Friday, May 5, 2017

Flown: Chinese Commercial AIrliner

The Comac C919 is a narrow-body twinjet airliner developed by Comac. The program was launched in 2008 and production of the prototype began in December 2011. It rolled out on 2 November 2015 and first flew on 5 May 2017, for a planned introduction in 2020. Mainly constructed in classical aluminum, it is powered by CFM International LEAP turbofans and should carry 156 to 168 passengers up to 3,000 nmi (5,600 km). It will compete with the similarly made and powered Boeing 737 MAX and Airbus A320neo. After the last November 2016 order, 570 aircraft are booked from 23 customers, mainly Chinese leasing companies or airlines.
                                      Comac C919 model from 2010                    

The 2008 program launch initially targeted a 2014 maiden flight. Comac applied for a type certificate for the aircraft from the Civil Aviation Authority of China on 28 October 2010. The company intends to manufacture up to 2,300 aircraft of that type. In June 2011 COMAC and Irish low-cost airline Ryanair signed an agreement to co-operate on the development of the C919 In 2012 Airbus' chief strategist Marwan Lahoud was assuming that the aircraft would offer competition to Airbus by 2020.

On 24 November 2011, Comac announced the completion of the joint definition phase, marking the end of the preliminary design phase for the C919, with estimated completion of the detailed design phase in 2012. Production of the first C919 testing prototype began on 9 December 2011. The annual production was targeted at 150 planes by 2020.

Its announced development budget is 58 billion yuan ($9.5 billion) but the real cost is estimated 100% higher for well over $20 billion.  The flight testbed was expected to enter final assembly in 2014, and perform its first flight in 2015. Delivery was delayed again to 2018 by technology and supplier problems. At the November 2014 Zhuhai Airshow, the first flight was delayed to 2017. C919's advanced aerodynamics were engineered with the help of the Tianhe-2 supercomputer. Comac rolled out its first C919 aircraft off the assembly line in September 2015 with no engines installed.

On 2 November 2015, Comac rolled out its first C919 aircraft. High-speed taxi tests were completed in April 2017. Carrying a crew of five, its first flight took place on 5 May 2017. Comac plan a test program of 4,200 flight hours and introduction in 2020 with China Eastern Airlines.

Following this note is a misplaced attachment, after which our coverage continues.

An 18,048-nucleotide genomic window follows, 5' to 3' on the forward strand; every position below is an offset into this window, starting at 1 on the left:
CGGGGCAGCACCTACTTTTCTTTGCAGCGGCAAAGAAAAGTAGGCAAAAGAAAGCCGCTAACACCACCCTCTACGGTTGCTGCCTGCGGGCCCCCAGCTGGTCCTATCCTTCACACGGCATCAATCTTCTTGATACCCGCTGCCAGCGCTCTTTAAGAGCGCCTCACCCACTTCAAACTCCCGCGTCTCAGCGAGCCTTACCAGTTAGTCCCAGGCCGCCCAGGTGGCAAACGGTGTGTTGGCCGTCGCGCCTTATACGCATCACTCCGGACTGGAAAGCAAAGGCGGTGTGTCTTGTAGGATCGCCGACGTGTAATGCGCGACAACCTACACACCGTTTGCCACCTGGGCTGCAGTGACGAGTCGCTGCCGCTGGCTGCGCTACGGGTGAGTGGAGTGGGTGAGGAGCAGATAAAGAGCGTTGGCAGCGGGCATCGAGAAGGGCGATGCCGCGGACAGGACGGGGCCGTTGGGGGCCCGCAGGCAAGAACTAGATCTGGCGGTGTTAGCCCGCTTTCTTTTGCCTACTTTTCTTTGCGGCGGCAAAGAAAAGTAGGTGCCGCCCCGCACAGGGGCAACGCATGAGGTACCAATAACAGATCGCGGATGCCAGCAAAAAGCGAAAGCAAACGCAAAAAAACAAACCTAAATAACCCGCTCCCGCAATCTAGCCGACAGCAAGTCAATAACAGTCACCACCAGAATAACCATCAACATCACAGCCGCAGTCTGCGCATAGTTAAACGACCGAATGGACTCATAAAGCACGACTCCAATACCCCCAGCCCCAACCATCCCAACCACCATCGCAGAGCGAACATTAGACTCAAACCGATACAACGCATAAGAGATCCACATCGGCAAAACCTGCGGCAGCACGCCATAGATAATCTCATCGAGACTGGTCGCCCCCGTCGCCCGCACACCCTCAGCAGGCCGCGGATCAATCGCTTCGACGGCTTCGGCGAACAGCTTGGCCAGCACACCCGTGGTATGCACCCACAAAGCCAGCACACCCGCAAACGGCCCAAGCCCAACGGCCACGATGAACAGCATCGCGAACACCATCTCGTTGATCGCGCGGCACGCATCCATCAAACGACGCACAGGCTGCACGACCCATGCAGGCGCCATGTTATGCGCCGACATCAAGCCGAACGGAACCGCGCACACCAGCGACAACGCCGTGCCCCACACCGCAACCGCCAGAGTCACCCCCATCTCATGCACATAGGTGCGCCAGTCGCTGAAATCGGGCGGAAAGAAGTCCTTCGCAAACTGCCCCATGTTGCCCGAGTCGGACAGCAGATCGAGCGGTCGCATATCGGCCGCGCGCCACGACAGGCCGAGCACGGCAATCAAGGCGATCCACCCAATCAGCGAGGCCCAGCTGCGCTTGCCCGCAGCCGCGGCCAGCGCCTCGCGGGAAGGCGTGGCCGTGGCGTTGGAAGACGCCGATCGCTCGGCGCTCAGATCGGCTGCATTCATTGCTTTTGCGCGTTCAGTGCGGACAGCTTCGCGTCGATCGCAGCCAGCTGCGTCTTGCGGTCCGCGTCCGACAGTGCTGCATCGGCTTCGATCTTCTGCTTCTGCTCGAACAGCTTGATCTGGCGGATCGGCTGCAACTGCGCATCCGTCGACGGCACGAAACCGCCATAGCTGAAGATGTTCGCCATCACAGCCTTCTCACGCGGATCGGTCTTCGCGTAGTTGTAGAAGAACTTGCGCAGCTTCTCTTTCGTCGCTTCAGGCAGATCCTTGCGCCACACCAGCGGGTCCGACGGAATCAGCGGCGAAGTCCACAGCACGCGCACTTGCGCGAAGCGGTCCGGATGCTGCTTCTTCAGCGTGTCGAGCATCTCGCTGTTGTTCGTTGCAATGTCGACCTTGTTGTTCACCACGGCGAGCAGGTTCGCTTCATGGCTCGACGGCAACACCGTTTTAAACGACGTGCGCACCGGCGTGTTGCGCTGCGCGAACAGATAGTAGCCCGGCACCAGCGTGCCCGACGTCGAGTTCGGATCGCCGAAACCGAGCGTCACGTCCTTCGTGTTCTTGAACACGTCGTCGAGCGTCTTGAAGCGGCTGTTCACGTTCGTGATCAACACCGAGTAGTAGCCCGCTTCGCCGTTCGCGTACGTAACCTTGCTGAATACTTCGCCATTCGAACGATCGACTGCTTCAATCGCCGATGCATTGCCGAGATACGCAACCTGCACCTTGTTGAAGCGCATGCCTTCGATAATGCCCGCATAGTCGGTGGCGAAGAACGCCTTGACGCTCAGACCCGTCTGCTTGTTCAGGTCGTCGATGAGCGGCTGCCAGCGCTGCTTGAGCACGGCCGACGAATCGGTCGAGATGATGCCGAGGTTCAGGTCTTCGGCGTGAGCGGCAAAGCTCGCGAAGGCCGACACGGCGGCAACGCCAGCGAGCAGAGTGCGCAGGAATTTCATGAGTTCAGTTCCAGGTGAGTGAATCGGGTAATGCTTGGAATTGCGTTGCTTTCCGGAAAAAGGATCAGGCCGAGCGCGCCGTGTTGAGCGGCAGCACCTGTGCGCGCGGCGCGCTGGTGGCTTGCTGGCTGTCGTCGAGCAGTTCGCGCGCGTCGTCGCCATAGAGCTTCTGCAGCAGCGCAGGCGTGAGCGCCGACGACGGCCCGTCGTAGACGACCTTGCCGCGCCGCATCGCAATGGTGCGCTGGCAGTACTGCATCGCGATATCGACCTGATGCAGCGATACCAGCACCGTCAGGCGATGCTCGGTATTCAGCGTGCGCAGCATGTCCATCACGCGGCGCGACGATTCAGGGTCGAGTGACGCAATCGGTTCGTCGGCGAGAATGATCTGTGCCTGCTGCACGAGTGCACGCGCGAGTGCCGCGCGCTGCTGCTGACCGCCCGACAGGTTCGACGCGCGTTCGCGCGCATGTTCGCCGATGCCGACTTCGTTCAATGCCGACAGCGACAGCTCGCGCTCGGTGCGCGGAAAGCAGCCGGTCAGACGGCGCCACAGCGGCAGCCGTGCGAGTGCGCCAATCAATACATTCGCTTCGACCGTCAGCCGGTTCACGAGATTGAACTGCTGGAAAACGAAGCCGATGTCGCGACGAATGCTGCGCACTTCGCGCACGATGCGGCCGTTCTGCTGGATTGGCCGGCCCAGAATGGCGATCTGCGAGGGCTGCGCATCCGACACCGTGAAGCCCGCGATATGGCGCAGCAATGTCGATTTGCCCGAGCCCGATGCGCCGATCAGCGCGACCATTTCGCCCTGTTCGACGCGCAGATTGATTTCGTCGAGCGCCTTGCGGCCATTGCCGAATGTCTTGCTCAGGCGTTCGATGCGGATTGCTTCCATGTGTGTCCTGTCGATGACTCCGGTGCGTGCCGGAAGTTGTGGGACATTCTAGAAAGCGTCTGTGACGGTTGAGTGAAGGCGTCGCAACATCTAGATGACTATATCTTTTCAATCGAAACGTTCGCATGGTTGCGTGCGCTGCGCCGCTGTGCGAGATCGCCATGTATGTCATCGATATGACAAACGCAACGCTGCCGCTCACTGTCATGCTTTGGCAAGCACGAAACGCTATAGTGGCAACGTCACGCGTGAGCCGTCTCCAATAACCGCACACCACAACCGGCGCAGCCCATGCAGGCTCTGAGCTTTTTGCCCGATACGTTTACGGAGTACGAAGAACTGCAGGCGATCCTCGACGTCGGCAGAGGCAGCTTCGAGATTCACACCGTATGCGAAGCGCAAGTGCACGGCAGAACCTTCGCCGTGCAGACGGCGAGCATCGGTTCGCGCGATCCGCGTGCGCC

Dimensions of the C919 are very similar to the Airbus A320, possibly to allow for a common Unit Load Device to be used: its fuselage will be 3.96 meters (13 feet) wide, and 4.166 meters (13 feet, 8 inches) high for a 12.915 square meters (139 square feet) cross-section, its wingspan will be 33.6 meters (110 feet, 3 inches), 35.4 meters (116 feet, 3 inches) with winglets.

Payload will be 20.4 metric tons, it will cruise at Mach 0.785 (450 kn; 834 km/h) at a 12,100 meters (39,800 feet) ceiling and there will be two variants : the standard version with a 4,075 km (2,200 nmi) range, and a 5,555 km (2,999 nmi) extended-range version. At the 2010 Zhuhai Airshow, Comac planned to build a 168-seat (156-seat in two class) base passenger aircraft, as well as stretched and shrunk passenger versions, business jet and freighter models, and a type designated only as "special".

The center wing box, outer wing box, wing panels, flaps, and ailerons are planned to be built in Xi'an, China ; the center fuselage sections are planned to be built in Hongdu, China. The center wing box was originally intended to use of carbon fiber composites. It was changed later to an aluminum design to reduce program complications. The airframe will be made largely of aluminum alloy. Design and assembly of the aircraft is done in Shanghai.

The wing is supercritical, increasing aerodynamic efficiency by 20% and reducing drag by 8%. Aluminum-lithium alloys account for 8.8% of the structure and composite materials for 12%.

Pratt & Whitney offered its PW1000G geared turbofan. CFM International was ultimately selected to supply its LEAP-1C engine. AVIC Commercial Aircraft Engine Co is tasked to develop indigenous engines. The ACAE CJ-1000A was unveiled at the 2012 Zhuhai Airshow.

The engine's nacelle, thrust reverser and exhaust system will be provided by Nexcelle, with such features as an advanced inlet configuration, the extensive use of composites and acoustic treatment and an electrically operated thrust reverser. Michelin will supply Air X radial tires.


As the 380 units order book in 2012 was worth US$26 billion, its average price was US$68.4 million. FlightGlobal's Ascend market values in 2013 were $49.2 million for the Airbus A320neo, 51% less than its $100.2 million list price and $51.4 million for the Boeing 737 MAX-8, 49% less than its $100.5 million list price. In June 2015 the China National Radio predicted a US$50 million price, cheaper than the B737 or A320 list prices.

The Chinese airlines that have placed orders for the C919 already have either the Boeing 737 or Airbus A320 in their fleets. In 2013, Chinese state-owned newspaper Global Times complained that an Aviation Week editorial about the bleak prospects for the aircraft "maliciously disparaged the future outlook for the C919." COMAC aims to take a fifth of the global narrowbody market and a third of the Chinese market by 2035.


No comments:

Post a Comment